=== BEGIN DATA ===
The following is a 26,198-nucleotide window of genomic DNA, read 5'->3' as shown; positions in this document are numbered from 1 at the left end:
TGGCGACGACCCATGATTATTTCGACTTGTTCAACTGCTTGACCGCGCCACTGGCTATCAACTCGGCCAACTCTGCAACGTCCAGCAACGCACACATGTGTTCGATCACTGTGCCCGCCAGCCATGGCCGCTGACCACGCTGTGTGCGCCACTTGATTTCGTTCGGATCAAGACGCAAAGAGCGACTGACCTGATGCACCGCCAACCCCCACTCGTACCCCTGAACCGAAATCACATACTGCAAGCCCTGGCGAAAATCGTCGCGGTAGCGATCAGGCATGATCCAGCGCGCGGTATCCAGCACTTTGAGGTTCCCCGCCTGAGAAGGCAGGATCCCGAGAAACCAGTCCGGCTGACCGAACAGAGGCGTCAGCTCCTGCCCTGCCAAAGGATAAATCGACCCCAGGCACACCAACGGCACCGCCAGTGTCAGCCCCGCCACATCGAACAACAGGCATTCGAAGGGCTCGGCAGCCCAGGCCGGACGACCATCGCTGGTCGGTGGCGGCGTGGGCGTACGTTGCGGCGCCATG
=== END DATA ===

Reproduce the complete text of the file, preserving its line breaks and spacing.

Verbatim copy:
The following is a 26,198-nucleotide window of genomic DNA, read 5'->3' as shown; positions in this document are numbered from 1 at the left end:
TGGCGACGACCCATGATTATTTCGACTTGTTCAACTGCTTGACCGCGCCACTGGCTATCAACTCGGCCAACTCTGCAACGTCCAGCAACGCACACATGTGTTCGATCACTGTGCCCGCCAGCCATGGCCGCTGACCACGCTGTGTGCGCCACTTGATTTCGTTCGGATCAAGACGCAAAGAGCGACTGACCTGATGCACCGCCAACCCCCACTCGTACCCCTGAACCGAAATCACATACTGCAAGCCCTGGCGAAAATCGTCGCGGTAGCGATCAGGCATGATCCAGCGCGCGGTATCCAGCACTTTGAGGTTCCCCGCCTGAGAAGGCAGGATCCCGAGAAACCAGTCCGGCTGACCGAACAGAGGCGTCAGCTCCTGCCCTGCCAAAGGATAAATCGACCCCAGGCACACCAACGGCACCGCCAGTGTCAGCCCCGCCACATCGAACAACAGGCATTCGAAGGGCTCGGCAGCCCAGGCCGGACGACCATCGCTGGTCGGTGGCGGCGTGGGCGTACGTTGCGGCGCCATG